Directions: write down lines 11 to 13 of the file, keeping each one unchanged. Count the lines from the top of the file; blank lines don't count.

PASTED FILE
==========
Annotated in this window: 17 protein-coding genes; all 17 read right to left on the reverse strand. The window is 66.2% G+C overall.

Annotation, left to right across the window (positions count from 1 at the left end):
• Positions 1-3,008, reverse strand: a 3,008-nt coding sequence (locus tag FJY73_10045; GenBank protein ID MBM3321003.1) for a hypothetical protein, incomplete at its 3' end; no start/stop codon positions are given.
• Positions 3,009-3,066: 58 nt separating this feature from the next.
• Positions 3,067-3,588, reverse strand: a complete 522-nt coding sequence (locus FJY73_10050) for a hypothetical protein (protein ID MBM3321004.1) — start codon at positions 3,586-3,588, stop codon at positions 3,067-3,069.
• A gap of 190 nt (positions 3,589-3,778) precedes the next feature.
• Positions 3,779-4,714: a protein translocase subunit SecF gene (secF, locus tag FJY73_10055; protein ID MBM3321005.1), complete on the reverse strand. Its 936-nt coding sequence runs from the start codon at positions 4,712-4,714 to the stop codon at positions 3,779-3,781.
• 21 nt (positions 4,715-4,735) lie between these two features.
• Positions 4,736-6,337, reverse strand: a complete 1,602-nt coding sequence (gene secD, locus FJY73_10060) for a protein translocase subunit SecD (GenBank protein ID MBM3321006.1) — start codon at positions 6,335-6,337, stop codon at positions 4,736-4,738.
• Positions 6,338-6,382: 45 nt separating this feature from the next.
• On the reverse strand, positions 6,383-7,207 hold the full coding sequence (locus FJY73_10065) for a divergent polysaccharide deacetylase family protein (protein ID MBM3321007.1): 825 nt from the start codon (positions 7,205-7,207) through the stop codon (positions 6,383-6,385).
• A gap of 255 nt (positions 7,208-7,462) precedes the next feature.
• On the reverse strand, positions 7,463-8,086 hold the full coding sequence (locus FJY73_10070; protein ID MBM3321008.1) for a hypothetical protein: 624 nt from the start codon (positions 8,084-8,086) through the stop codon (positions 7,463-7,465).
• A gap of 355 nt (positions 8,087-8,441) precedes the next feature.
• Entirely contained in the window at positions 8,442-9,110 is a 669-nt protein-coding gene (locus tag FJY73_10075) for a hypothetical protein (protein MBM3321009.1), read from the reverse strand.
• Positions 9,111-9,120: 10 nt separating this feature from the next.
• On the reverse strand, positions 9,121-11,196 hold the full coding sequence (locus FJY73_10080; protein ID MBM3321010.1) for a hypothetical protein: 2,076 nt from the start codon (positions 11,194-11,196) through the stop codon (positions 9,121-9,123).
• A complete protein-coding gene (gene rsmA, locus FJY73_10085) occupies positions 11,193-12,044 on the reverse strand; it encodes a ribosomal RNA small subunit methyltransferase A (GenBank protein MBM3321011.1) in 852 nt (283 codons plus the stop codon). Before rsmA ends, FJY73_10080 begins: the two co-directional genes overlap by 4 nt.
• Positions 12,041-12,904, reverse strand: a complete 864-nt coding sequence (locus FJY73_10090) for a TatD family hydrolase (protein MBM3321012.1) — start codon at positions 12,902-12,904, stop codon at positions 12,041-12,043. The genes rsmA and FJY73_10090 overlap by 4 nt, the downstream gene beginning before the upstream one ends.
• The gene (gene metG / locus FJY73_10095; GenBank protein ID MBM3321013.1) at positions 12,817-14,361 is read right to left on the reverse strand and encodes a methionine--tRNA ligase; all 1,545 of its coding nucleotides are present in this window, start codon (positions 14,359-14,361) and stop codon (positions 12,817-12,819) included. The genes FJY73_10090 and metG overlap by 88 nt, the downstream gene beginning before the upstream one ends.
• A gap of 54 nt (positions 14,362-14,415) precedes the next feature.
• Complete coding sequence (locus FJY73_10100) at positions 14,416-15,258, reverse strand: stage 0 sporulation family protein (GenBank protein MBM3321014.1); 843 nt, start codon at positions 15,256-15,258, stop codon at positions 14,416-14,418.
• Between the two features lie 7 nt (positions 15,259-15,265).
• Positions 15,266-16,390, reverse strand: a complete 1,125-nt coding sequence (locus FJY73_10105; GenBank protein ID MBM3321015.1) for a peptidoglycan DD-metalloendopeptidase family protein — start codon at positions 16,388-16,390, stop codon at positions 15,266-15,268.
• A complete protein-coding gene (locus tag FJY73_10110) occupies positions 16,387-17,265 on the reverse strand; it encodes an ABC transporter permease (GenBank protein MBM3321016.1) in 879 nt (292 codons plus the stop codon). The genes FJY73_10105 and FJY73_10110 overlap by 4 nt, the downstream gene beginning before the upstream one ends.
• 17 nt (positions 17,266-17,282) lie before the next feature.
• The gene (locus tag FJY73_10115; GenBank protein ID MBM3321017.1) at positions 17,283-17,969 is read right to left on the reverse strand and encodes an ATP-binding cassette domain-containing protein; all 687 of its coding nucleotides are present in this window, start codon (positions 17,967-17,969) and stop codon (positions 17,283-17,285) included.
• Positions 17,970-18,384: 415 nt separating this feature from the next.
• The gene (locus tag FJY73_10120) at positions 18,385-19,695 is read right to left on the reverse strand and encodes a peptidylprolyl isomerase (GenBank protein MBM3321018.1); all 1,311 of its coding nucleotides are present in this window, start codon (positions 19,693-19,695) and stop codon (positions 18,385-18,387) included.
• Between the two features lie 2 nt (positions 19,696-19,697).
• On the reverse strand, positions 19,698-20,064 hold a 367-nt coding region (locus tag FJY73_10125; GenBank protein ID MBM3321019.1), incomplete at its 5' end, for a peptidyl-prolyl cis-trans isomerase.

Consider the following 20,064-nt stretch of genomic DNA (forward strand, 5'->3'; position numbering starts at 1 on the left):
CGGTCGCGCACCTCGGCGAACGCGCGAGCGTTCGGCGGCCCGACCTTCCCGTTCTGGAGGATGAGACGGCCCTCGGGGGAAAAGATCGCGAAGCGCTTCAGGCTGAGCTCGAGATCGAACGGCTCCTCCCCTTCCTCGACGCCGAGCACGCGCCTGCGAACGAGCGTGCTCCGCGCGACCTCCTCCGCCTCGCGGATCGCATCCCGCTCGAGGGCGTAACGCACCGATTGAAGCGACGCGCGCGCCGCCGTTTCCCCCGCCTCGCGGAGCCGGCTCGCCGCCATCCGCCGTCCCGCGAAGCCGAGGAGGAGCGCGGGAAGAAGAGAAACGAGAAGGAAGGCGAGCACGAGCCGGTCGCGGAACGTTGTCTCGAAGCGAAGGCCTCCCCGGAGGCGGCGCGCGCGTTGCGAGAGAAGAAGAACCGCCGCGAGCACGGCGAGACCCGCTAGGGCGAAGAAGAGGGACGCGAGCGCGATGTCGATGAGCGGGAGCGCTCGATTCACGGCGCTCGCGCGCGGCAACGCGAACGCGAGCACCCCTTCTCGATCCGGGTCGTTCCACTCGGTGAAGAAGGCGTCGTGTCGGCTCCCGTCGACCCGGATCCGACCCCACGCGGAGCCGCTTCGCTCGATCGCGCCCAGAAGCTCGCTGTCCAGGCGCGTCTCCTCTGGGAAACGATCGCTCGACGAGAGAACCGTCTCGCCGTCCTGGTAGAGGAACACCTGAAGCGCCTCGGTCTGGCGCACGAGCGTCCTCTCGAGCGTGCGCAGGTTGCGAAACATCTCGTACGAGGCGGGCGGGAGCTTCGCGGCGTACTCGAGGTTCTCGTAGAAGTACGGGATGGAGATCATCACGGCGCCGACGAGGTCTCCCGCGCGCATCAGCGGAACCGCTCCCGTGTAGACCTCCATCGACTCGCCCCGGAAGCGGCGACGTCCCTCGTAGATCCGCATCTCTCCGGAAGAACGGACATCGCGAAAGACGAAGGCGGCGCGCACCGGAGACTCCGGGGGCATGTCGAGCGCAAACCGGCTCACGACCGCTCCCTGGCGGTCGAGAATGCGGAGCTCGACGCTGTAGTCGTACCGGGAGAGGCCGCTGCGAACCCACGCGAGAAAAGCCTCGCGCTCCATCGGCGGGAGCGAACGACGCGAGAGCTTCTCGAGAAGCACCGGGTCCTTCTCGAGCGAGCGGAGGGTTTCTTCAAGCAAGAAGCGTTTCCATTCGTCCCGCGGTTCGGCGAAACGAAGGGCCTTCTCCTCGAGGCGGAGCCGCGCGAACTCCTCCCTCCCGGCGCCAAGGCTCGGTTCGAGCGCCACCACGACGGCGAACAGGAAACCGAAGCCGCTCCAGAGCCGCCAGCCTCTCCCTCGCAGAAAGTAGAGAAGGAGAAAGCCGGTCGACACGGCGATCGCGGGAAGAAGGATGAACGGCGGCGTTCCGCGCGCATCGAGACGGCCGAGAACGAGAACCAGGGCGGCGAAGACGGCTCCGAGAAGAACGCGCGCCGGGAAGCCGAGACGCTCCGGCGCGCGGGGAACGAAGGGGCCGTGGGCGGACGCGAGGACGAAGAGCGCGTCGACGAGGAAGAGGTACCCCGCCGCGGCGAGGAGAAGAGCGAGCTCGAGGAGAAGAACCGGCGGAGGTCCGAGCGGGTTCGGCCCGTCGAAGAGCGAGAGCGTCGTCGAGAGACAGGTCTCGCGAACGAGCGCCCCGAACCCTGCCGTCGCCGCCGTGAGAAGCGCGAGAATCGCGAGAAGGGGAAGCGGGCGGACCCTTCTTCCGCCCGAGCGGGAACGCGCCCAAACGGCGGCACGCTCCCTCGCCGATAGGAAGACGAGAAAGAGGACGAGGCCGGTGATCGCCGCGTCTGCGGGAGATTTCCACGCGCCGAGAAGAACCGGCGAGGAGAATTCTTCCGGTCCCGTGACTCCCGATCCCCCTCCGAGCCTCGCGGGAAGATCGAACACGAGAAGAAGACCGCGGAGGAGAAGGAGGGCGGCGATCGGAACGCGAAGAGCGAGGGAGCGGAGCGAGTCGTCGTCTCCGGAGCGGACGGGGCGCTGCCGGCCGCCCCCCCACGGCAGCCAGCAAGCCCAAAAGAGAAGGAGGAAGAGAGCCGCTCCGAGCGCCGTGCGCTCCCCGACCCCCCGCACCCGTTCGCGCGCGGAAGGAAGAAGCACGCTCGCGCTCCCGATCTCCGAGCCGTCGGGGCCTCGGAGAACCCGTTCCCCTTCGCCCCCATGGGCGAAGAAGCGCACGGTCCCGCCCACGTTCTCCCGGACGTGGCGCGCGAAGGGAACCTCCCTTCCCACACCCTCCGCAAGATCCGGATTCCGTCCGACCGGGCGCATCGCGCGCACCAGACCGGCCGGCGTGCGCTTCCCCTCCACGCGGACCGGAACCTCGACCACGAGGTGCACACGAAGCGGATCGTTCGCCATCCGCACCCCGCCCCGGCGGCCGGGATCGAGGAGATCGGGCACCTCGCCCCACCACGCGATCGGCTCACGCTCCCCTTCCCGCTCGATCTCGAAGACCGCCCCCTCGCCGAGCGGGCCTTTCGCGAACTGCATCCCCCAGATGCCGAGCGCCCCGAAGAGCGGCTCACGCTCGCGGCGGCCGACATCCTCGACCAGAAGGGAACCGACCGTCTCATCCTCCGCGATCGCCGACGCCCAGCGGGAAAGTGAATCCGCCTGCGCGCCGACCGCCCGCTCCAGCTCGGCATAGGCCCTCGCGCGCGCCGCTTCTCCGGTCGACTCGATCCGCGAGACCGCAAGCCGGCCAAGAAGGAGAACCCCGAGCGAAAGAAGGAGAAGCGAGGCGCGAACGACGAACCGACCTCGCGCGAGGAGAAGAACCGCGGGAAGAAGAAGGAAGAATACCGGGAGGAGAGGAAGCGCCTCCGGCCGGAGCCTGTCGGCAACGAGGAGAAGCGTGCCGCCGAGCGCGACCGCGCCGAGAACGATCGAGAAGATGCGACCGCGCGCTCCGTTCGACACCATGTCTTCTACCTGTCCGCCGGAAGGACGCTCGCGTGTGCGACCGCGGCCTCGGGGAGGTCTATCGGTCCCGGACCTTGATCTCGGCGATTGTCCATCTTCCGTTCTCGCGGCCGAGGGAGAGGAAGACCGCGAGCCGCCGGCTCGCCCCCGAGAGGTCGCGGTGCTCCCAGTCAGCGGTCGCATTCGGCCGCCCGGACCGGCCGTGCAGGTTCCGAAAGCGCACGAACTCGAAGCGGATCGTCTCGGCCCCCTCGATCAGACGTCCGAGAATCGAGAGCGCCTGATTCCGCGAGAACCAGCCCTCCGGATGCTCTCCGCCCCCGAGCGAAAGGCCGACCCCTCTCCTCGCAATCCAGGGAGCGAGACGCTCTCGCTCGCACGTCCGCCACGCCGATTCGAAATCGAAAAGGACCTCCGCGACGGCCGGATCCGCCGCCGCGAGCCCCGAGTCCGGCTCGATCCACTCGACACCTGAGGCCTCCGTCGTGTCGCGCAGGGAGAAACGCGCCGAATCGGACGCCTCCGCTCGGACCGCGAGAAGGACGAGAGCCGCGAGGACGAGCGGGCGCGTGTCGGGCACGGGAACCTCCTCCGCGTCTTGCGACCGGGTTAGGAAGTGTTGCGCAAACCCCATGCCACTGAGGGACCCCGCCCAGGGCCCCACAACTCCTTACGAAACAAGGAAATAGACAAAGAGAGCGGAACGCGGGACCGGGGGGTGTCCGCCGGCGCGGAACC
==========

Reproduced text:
• On the reverse strand, positions 6,383-7,207 hold the full coding sequence (locus FJY73_10065) for a divergent polysaccharide deacetylase family protein (protein ID MBM3321007.1): 825 nt from the start codon (positions 7,205-7,207) through the stop codon (positions 6,383-6,385).
• A gap of 255 nt (positions 7,208-7,462) precedes the next feature.
• On the reverse strand, positions 7,463-8,086 hold the full coding sequence (locus FJY73_10070; protein ID MBM3321008.1) for a hypothetical protein: 624 nt from the start codon (positions 8,084-8,086) through the stop codon (positions 7,463-7,465).